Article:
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J Oral Maxillofac Surg. 1997 Sep;55(9):912-8;discussion 919-20.

Sialoendoscopy: three years' experience as a diagnostic and treatment modality.

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  • 1Oral and Maxillofacial Surgery Department, Barzilai Medical Center, Ashkelon, Israel.



This article describes the use of endoscopy for treating sialolithiasis and compares this diagnostic method with other diagnostic methods.


Forty-six major salivary glands suspected for obstructive pathology (26 males and 20 females aged 12 to 65 years) were treated using a rigid mini endoscope. The indications for sialoendoscopy were 1) screening the ductal system for any residual calculi after sialolith removal, and 3) determining the status of the major duct lumens.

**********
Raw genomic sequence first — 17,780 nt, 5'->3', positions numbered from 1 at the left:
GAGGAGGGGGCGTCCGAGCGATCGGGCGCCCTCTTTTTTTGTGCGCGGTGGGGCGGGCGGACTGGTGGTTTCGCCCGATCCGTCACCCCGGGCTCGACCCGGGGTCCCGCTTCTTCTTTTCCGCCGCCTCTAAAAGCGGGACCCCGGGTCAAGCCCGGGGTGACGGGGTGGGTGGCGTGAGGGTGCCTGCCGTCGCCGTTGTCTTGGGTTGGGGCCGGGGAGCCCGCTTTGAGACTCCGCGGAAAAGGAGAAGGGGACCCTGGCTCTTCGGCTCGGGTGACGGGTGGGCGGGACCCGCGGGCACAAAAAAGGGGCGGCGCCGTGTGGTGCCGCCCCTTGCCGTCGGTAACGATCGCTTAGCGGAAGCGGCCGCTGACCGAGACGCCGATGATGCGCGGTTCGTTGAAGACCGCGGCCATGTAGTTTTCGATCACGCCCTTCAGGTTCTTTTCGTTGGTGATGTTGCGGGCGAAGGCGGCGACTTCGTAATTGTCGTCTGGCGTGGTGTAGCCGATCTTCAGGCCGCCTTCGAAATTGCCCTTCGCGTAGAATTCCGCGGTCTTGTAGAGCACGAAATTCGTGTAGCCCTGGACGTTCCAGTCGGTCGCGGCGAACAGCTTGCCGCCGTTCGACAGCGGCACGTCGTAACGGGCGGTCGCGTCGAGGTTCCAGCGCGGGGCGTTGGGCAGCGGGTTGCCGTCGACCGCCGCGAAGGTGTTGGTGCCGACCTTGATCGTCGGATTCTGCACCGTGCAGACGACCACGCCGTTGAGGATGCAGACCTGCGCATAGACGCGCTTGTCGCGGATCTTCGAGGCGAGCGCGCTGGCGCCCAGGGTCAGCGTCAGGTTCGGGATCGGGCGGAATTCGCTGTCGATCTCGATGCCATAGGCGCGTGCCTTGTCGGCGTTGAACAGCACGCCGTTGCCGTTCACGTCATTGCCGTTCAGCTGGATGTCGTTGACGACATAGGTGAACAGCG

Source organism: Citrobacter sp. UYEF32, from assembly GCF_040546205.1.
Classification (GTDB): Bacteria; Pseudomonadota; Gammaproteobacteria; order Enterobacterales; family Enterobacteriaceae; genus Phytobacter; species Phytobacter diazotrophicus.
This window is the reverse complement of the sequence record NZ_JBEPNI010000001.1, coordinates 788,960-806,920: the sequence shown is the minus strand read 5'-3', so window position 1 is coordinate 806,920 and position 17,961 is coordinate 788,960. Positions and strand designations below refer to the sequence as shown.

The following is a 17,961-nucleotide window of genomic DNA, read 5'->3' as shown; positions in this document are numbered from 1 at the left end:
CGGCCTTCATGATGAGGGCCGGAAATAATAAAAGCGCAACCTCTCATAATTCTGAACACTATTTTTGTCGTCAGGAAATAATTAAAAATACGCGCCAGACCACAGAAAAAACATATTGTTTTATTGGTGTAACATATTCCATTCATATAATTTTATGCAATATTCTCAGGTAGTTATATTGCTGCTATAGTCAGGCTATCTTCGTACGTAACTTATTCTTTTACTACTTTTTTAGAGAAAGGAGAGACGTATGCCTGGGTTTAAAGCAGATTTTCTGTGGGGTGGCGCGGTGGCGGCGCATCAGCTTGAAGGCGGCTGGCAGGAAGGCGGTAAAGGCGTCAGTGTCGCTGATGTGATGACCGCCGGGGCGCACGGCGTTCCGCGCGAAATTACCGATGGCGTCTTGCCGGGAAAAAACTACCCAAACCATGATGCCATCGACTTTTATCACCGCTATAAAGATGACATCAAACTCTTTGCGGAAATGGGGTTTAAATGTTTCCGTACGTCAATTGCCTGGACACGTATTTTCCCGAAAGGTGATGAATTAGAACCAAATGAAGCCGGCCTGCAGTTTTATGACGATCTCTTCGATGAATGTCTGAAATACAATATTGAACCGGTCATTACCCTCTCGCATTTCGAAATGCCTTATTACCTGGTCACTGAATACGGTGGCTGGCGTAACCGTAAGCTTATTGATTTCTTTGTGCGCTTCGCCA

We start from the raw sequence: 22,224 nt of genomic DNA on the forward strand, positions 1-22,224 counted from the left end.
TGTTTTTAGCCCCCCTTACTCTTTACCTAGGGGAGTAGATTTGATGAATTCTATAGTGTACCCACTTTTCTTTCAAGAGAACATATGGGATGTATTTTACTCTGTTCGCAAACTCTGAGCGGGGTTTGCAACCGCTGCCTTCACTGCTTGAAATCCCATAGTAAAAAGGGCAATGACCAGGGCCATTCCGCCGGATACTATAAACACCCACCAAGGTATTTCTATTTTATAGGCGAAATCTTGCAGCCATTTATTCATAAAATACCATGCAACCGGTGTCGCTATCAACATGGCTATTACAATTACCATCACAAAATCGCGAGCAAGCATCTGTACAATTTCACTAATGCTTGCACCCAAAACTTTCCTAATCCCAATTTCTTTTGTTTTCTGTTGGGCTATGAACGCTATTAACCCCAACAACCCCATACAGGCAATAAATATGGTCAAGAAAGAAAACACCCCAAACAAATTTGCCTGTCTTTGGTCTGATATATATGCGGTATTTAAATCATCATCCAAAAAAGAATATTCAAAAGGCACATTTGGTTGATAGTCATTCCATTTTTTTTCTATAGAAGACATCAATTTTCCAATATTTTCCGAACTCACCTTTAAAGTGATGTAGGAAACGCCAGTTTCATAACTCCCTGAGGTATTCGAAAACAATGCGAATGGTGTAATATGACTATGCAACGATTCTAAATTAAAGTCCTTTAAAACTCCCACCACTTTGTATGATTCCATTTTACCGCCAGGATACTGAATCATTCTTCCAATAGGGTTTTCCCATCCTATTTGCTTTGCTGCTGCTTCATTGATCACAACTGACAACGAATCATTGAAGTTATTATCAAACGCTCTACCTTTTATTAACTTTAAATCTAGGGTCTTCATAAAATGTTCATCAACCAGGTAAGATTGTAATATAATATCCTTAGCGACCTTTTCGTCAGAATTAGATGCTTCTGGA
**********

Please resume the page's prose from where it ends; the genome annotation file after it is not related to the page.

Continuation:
Of the 46 endoscopies attempted, 5 were immediate failures as a result of technical problems. Of the remaining 41 patients, 32 had salivary stones, and nine had sialadenitis without evidence of sialolith formation. Within the former group (22 submandibular and 10 parotid), there were four patients in whom sialolithotomy was unsuccessful (three submandibular and one parotid). Of the 22 patients with submandibular sialolithiasis, seven (32%) were undetected by imaging methods (conventional radiography, sialography, and ultrasound). In the 10 parotid ducts, seven (70%) sialoliths were undetected. In the 28 patients who underwent successful calculus removal, no major post-operative complications were noted. Interesting findings noted during endoscopy were a sphincter-like mechanism in the ductal system, evidence of ductal wall changes associated with the presence of salivary stones, peculiar connection between calculi and the ductal wall, a salivary stone forming around a hair inclusion, and the presence of polyps projecting into the duct lumen.


Endoscopy is a minimally invasive technique for removal of calculi from the salivary glands as well as an excellent diagnostic procedure.

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